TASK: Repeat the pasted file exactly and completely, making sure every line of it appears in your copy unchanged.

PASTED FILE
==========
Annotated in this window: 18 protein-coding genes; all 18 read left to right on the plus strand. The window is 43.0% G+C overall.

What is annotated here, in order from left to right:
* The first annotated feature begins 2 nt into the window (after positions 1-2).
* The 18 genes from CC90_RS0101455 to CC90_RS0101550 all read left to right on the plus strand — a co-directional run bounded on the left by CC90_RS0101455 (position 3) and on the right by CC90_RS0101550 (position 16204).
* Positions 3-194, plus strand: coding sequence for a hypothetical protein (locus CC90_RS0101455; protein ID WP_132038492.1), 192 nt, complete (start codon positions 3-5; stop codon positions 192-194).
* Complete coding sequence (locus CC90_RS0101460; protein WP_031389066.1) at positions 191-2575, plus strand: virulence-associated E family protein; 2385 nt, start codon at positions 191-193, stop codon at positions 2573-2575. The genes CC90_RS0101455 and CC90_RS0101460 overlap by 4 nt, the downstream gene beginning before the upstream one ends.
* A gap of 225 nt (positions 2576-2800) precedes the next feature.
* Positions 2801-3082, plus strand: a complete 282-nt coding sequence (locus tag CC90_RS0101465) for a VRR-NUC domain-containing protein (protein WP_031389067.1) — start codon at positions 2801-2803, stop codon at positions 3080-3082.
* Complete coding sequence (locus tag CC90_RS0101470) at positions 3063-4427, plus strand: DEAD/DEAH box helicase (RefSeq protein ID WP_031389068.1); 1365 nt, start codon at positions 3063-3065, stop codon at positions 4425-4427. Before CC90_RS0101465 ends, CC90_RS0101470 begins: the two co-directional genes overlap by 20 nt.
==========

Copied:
Annotated in this window: 18 protein-coding genes; all 18 read left to right on the plus strand. The window is 43.0% G+C overall.

What is annotated here, in order from left to right:
* The first annotated feature begins 2 nt into the window (after positions 1-2).
* The 18 genes from CC90_RS0101455 to CC90_RS0101550 all read left to right on the plus strand — a co-directional run bounded on the left by CC90_RS0101455 (position 3) and on the right by CC90_RS0101550 (position 16204).
* Positions 3-194, plus strand: coding sequence for a hypothetical protein (locus CC90_RS0101455; protein ID WP_132038492.1), 192 nt, complete (start codon positions 3-5; stop codon positions 192-194).
* Complete coding sequence (locus CC90_RS0101460; protein WP_031389066.1) at positions 191-2575, plus strand: virulence-associated E family protein; 2385 nt, start codon at positions 191-193, stop codon at positions 2573-2575. The genes CC90_RS0101455 and CC90_RS0101460 overlap by 4 nt, the downstream gene beginning before the upstream one ends.
* A gap of 225 nt (positions 2576-2800) precedes the next feature.
* Positions 2801-3082, plus strand: a complete 282-nt coding sequence (locus tag CC90_RS0101465) for a VRR-NUC domain-containing protein (protein WP_031389067.1) — start codon at positions 2801-2803, stop codon at positions 3080-3082.
* Complete coding sequence (locus tag CC90_RS0101470) at positions 3063-4427, plus strand: DEAD/DEAH box helicase (RefSeq protein ID WP_031389068.1); 1365 nt, start codon at positions 3063-3065, stop codon at positions 4425-4427. Before CC90_RS0101465 ends, CC90_RS0101470 begins: the two co-directional genes overlap by 20 nt.